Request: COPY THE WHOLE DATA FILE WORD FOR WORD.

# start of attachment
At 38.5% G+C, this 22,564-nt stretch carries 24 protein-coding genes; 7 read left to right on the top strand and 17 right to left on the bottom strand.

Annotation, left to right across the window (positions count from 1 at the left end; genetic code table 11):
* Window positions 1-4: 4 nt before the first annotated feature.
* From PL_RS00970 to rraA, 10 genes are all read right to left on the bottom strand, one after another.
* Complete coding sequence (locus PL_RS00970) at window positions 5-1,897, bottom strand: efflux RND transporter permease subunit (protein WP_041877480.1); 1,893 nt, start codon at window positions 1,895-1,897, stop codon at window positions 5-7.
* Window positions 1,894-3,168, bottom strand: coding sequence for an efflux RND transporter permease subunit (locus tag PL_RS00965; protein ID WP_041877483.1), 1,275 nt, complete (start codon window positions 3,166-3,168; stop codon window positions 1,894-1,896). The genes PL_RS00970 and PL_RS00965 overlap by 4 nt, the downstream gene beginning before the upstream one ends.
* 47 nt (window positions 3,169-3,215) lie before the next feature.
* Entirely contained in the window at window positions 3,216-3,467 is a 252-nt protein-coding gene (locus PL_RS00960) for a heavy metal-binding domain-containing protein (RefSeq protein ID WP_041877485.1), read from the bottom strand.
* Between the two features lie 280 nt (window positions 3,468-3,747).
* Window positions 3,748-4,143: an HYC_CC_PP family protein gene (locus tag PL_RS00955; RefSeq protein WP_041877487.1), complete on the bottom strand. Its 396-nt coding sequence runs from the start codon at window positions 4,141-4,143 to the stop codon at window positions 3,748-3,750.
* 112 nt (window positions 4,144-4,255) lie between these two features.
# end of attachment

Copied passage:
At 38.5% G+C, this 22,564-nt stretch carries 24 protein-coding genes; 7 read left to right on the top strand and 17 right to left on the bottom strand.

Annotation, left to right across the window (positions count from 1 at the left end; genetic code table 11):
* Window positions 1-4: 4 nt before the first annotated feature.
* From PL_RS00970 to rraA, 10 genes are all read right to left on the bottom strand, one after another.
* Complete coding sequence (locus PL_RS00970) at window positions 5-1,897, bottom strand: efflux RND transporter permease subunit (protein WP_041877480.1); 1,893 nt, start codon at window positions 1,895-1,897, stop codon at window positions 5-7.
* Window positions 1,894-3,168, bottom strand: coding sequence for an efflux RND transporter permease subunit (locus tag PL_RS00965; protein ID WP_041877483.1), 1,275 nt, complete (start codon window positions 3,166-3,168; stop codon window positions 1,894-1,896). The genes PL_RS00970 and PL_RS00965 overlap by 4 nt, the downstream gene beginning before the upstream one ends.
* 47 nt (window positions 3,169-3,215) lie before the next feature.
* Entirely contained in the window at window positions 3,216-3,467 is a 252-nt protein-coding gene (locus PL_RS00960) for a heavy metal-binding domain-containing protein (RefSeq protein ID WP_041877485.1), read from the bottom strand.
* Between the two features lie 280 nt (window positions 3,468-3,747).
* Window positions 3,748-4,143: an HYC_CC_PP family protein gene (locus tag PL_RS00955; RefSeq protein WP_041877487.1), complete on the bottom strand. Its 396-nt coding sequence runs from the start codon at window positions 4,141-4,143 to the stop codon at window positions 3,748-3,750.
* 112 nt (window positions 4,144-4,255) lie between these two features.